Ti-News n. 15 // January 2016 - page 6-7

Keeping the quality and the freshness of bakery ingredients intact
while offering attractive packaging solutions is the mission of
and its partners. Propak, a flexible packaging manufacturer based in Turkey with over 30 years of experience, prints
and laminates our ERD, a white pearlescent high gloss, heat sealable film and MSS, a matte, low heat sealable
film for Orkla Confectionery and Snacks Sweden for Smörgåsrån wafers (a product which has been produced by the
company since 1935 in Kungalv, Sweden).
The ERD film is selected for its high moisture barrier, good light protection and low seal temperature. The MSS film
grants a matte finish which meets the product requirements of the end user.
Orkla is a leading supplier of branded consumer goods and concept solutions to the grocery sector, out-of-home
sector and bakeries with its main markets in the Nordics and the Baltics.
Propak operates state of the art equipment to print using both gravure and flexography technologies.
The company has also invested in a technologically advanced solvent recovery facility whichmakes it one of themost
environmentally responsible converters in Turkey, fully compliant with local and European VOC emissions legislation.
Bakery Packaging Solutions
Flavor and Aroma Barrier
Test Results and Conclusions
The food industry is becoming increasingly aware of the importance of flavor
and aroma barriers.
From a packaging point of view, this means containing natural flavors and
preventing extraneous flavors from contaminating the product.
Some food products have a higher tendency to absorb extraneous flavors or aromas. No consumer wants biscuits to taste like
soap, or chocolate to smell like onions. On the other hand, many foods are highly flavored, and the brand owner’s desire is to retain
this flavor for the entire shelf life.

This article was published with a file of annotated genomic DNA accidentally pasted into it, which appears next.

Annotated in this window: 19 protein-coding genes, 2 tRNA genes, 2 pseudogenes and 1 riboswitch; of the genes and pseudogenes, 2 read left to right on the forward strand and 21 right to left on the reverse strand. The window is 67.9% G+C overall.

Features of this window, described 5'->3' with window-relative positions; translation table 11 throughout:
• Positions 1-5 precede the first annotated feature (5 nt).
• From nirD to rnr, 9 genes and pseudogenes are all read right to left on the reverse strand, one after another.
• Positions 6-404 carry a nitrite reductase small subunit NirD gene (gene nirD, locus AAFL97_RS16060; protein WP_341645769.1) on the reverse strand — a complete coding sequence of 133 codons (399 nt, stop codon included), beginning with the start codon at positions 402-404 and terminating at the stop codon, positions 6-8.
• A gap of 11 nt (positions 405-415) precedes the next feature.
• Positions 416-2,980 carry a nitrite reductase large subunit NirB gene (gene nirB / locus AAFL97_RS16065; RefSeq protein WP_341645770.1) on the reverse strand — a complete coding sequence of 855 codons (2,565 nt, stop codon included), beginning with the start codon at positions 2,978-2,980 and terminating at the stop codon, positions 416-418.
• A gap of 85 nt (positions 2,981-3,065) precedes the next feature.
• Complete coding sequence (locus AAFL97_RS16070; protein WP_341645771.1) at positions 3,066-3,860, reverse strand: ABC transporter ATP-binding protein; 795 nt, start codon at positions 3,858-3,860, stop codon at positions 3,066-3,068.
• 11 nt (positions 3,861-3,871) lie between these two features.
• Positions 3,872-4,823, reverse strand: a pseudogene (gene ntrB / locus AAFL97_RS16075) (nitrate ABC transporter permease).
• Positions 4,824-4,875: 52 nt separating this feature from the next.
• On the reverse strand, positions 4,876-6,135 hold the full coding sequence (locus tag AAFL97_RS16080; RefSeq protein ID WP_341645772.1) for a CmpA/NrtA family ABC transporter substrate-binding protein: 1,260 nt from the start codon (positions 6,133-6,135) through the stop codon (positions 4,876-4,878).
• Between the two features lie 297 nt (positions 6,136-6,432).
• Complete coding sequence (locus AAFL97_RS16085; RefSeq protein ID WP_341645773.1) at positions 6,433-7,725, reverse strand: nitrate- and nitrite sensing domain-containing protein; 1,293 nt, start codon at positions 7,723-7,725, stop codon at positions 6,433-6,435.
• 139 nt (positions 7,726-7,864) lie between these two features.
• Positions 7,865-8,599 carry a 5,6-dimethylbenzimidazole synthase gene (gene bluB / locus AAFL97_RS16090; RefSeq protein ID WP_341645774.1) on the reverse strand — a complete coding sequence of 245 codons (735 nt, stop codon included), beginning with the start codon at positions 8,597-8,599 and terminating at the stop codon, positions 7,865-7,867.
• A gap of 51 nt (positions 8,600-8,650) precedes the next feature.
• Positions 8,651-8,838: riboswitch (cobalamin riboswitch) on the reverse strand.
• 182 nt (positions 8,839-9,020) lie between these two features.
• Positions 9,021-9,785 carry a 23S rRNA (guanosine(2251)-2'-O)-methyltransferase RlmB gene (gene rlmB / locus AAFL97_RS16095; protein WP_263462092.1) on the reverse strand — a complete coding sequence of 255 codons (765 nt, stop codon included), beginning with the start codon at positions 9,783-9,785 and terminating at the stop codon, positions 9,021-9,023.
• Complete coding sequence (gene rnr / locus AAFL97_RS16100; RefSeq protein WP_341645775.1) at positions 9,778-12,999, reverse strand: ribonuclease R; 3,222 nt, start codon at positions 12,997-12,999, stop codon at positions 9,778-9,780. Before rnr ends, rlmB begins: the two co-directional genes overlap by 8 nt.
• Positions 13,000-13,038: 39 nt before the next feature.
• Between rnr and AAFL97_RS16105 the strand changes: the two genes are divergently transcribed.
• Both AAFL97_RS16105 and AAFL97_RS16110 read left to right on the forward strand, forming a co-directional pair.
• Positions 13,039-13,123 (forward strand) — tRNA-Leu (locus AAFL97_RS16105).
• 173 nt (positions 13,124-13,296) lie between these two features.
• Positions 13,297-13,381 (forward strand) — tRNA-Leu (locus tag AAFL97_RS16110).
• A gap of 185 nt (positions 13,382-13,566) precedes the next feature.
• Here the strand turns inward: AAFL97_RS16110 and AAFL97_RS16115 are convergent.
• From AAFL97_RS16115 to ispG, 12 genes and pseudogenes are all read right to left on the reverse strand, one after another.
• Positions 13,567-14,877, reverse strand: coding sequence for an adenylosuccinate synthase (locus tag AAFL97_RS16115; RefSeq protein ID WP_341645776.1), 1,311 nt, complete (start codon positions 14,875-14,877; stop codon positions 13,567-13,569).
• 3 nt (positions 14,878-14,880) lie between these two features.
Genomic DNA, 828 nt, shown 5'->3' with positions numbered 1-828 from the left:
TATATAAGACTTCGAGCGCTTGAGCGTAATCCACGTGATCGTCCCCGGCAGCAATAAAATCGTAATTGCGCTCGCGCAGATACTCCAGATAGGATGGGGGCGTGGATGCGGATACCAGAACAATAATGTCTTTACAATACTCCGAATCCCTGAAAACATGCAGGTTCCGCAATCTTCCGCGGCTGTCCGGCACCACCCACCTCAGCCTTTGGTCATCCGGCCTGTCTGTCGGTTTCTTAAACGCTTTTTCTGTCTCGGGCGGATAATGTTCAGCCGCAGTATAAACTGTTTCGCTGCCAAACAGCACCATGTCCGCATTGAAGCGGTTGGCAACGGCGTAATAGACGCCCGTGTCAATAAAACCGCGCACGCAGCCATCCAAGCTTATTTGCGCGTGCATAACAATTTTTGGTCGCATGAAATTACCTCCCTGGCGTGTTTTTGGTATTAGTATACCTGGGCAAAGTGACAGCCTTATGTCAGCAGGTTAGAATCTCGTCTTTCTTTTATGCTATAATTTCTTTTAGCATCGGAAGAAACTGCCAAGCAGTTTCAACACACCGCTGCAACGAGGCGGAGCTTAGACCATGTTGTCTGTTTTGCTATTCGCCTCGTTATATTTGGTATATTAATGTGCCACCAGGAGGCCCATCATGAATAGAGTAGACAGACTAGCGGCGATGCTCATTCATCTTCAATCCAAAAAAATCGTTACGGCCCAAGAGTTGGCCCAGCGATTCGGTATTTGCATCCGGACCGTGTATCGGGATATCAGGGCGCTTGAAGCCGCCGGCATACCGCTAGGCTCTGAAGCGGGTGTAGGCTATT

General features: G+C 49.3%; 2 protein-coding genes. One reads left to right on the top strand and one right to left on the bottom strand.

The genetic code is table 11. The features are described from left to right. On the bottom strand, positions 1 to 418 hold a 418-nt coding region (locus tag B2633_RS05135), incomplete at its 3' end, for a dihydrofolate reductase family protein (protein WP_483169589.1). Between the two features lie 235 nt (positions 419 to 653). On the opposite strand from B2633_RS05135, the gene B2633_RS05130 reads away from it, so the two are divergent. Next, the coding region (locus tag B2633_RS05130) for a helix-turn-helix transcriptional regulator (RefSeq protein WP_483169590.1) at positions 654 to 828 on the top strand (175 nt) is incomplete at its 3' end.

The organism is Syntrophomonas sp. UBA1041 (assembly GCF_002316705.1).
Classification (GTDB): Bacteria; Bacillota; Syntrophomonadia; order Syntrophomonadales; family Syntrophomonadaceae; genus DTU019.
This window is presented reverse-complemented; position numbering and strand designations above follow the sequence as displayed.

Similar considerations can bemade for home care or personal care products where the desire is to retain the aroma in the package
and not let it escape into the surrounding environment.
The permeation of flavors is difficult to measure quantitatively because each single flavor is made of a mix of many components.
Each food manufacturer has developed their own methods and teams of experts to perform sensory testing of various products.
When the EXTENDO® team decided to perform aroma barrier tests on
’s BoPP films, the first consideration was which test
methodtouse. Therearemainly twomethods toassessflavor andaromapermeation: sensoryevaluationandgaschromatography.
Sensory evaluation is the most established method. However, gas chromatography has made good progress in recent years,
as it allows packaging materials manufacturers to make laboratory comparisons of different substrates by measuring their
permeability against certain substances. And in fact, this was the method of choice for Taghleef Industries and Flavologic, a
worldwide company with more than 25 years of experience in numerous fields related to food and food processing.
On the other hand, BoPP films using EXTENDO® technology, such as XTMU and XTMH (clear), D713
(white voided), D717 (metalised) do not allowany aromamigration. Thismeans that products packaged
with these films will not suffer fromphysical losses of flavor, nor cross-contamination fromunwanted
aromas dispersed in the surrounding environment.
Looking forward,
plans to perform similar tests to assess the barrier performance related to other
application segments including snacks, biscuits, and fragrances.
Test substances included7aromacompoundsselectedtosimulatethemost commonfruityflavorsused intheconfectionery
industry: Ethylbutyrate (apple), Limonene (orange), Octanal (lemon), cis-3-Hexanol (fresh cut grass), Menthon (mint),
Menthol (mint), and Citronellol (lemon).
Different films including EXTENDO®, as well as standard clear and metalized BoPP were tested. The permeability of
the various films against the selected compounds was measured and reported and, as seen in the graph, the difference
between a standard clear BoPP a standard white voidedmetalized BoPP confirms that metallization significantly improves
the aroma barrier (≈10-20 times lower). Nevertheless, neither of these two can be considered “aroma barrier films,” because
desired flavors will escape or off-flavors will come in rather quickly.
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